GARRY MONK will be acutely aware that a manager’s most recent fate leaves the most lasting impression.
After just one win in 11 Premier League games, the Swansea City boss was sacked in December 2015.
Delve a little deeper, though, and you’ll find a record-breaking manager who was touted for the England job – having also won both a Championship play-off final and a League Cup as a player.
Monk, 37, remains the hot-favourite to succeed outgoing Whites head coach Steve Evans who was dismissed controversially by Leeds chairman Massimo Cellino on Tuesday evening.
Evans was given the boot in spite of guiding United to a 13th-place finish having inherited a side that were one point above the dropzone.
“We have decided that a different approach is required in order to achieve our targets for the new season,” said the Italian.
It seems clear that, initially, that different approach meant MK Dons manager Karl Robinson or Bristol Rovers boss Darrell Clarke – both of whom shunned Cellino’s advances in preference for staying with their current clubs.
What prompted the shift of attention towards Monk is unclear – a man who had not even been in the betting for the Leeds job – yet the 37-year-old’s credentials are actually pretty easy to make loud and clear.
Firstly, having been relieved of his duties at Swansea last December, Monk is a free agent meaning no complications over compensation or pay-off fees.
What would then appeal most about the former centre-back is up to Cellino but, essentially, if the Italian is looking for positives, he can take his pick.
Monk’s last game in charge of Swansea proved to be a 3-0 loss at home to Leicester City on Saturday, December 5. Riyad Mahrez bagged a hat-trick and that result doesn’t look half as bad as it did then.
Nevertheless, the Foxes setback extended Swansea’s torrid run to one win 11 league games – and that victory came at hapless Aston Villa in October.
Swansea were left 15th after the Leicester loss and two points above the dropzone and Monk was sacked, though chairman Huw Jenkins admitted it was with great hesitation that he was letting the 37-year-old go.
“The decision has been made very reluctantly and with a heavy heart,” said Jenkins, and with good reason too.
Because Monk’s previous 10 years at Swansea, and especially the last two as manager, were no doubt still high in the chairman’s memory.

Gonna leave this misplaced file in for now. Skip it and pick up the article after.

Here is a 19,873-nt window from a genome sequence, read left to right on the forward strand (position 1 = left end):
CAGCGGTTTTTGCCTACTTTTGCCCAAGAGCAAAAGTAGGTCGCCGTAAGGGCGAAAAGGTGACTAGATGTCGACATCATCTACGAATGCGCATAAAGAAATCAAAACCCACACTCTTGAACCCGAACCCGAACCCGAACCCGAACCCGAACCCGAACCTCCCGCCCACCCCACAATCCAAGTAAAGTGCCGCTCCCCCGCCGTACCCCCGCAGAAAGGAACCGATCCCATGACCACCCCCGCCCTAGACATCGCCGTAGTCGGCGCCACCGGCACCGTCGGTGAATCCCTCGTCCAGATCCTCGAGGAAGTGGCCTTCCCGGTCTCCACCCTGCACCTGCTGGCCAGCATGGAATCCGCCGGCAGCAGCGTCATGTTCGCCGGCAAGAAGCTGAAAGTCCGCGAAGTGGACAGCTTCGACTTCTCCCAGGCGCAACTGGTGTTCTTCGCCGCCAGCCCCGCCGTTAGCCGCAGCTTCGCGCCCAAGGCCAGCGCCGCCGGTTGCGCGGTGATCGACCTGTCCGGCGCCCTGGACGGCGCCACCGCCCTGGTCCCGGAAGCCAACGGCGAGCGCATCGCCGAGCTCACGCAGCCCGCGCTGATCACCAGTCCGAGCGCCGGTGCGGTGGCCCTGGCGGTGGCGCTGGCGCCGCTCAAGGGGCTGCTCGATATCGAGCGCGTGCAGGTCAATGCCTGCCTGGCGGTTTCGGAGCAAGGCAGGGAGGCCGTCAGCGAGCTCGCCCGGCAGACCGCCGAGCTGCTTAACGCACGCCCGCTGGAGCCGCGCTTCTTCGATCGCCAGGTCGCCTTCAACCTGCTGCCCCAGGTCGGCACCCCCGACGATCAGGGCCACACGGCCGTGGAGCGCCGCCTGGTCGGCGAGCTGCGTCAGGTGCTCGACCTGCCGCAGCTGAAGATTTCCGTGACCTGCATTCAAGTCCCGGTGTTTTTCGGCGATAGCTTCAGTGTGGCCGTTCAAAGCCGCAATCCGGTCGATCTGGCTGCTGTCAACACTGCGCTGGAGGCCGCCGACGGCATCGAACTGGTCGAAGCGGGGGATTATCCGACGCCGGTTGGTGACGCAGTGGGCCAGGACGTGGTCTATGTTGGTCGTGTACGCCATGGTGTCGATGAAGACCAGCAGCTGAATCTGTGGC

Established centre-back and former captain Monk was appointed player/manager by Jenkins on February 4, 2014, the day after the club’s 2-0 loss at West Ham United which proved Michael Laudrup’s last game in charge.
The Swans were still sitting 12th in the table but only two points off the dropzone ahead of a derby date hosting of Cardiff who were 19th.
Monk immediately worked the oracle as goals from Wayne Routledge, Nathan Dyer and Wilfried Bony sealed a 3-0 victory. That success looked like being a false dawn as a run of eight games without a victory followed – including at Napoli in the Europa League.
But a 2-2 draw with Arsenal was followed by a 3-0 defeat of visiting Norwich as part of a strong end to the season which yielded 22 points from a possible 34 and better still nine out of a possible 12 from the last four games.
Immediately speaking, it was a sign of things to come as the following season began with a 2-1 victory at Manchester United as Swansea won their first three games.
Monk was named August’s manager of the month and the good times that season continued to roll.
Across league and cup, Swansea recorded 19 victories from 43 games with February’s 2-1 defeat of Manchester United completing a Red Devils double. The Welsh team also picked up six points against Arsenal and went on to achieve the club’s best-ever finish of eighth with a best-ever points total of 56. Monk, young for a manager, was even touted as a future England boss and the following season began with a five-game unbeaten run, culminating with another defeat of Manchester United through a 2-1 verdict in Swansea on August 30.
It was hard to imagine then but that game proved Monk’s last home game in charge as the barren 12-game run then followed; a run that has left Monk the free agent that he is today.
But already the former defender has been linked with the jobs at Aston Villa, Fulham and Bristol City and should the former centre-back’s second spell of management come in the Championship – then the Bedford-born former Swans boss will carry crucial knowledge of how to win promotion to the Premier.
Having failed to reach the Championship play-offs in both 2009 (eighth) and 2010 (seventh), Swansea finished third in 2011 and saw off Nottingham Forest in the play-offs semi-final.
Monk then captained Swansea to beat Reading 4-2 in the final to achieve promotion to the Premier.
Success marked his third promotion at Swansea with Monk’s Swans days beginning down in League Two in 2004 upon switching from Barnsley. For Monk, it proved a move made in heaven, nine years after beginning his career at Torquay United from where he switched to Southampton for eight years during which he had loan spells at Torquay, Stockport County, Oxford United, Sheffield Wednesday and Barnsley.
After becoming captain of Swansea, Monk released an autobiography in 2012 – and the following season he had a League Cup winners’ medal to boast about, having beaten Bradford City 5-0 to bag Swansea’s first major hour in their 101-year history.
Now he could be asked to end an even bigger club’s 14-year exile from the top flight.
‘Loud, Proud and Positive’ was the name of Monk’s 2012 book. Time, perhaps, for a new chapter at Elland Road.